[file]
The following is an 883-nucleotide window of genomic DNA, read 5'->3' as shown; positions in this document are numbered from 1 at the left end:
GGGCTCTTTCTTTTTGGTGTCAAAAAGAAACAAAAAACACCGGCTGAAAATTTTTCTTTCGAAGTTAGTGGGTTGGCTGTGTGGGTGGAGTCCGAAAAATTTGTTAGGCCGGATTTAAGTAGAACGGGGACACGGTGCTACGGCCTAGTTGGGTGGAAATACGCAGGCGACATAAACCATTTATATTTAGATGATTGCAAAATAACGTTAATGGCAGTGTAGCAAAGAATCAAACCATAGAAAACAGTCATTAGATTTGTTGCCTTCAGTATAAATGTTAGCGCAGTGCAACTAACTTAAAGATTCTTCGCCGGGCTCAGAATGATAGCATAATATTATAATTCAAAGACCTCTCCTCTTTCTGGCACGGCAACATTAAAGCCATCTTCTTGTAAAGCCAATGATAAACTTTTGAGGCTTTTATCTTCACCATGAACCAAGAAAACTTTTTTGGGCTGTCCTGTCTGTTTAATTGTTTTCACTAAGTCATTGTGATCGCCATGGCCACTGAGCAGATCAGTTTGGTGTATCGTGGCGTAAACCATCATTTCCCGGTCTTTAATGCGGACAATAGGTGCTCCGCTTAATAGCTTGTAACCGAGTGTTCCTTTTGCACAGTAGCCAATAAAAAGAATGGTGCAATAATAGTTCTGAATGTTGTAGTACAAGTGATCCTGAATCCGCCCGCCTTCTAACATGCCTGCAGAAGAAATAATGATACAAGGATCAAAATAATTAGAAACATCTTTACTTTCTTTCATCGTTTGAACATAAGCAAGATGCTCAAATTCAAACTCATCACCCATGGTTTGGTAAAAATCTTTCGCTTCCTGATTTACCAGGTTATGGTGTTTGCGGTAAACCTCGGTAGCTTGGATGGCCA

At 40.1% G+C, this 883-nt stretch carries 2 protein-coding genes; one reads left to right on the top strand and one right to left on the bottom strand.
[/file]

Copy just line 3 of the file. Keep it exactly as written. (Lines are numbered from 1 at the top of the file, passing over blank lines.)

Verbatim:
At 40.1% G+C, this 883-nt stretch carries 2 protein-coding genes; one reads left to right on the top strand and one right to left on the bottom strand.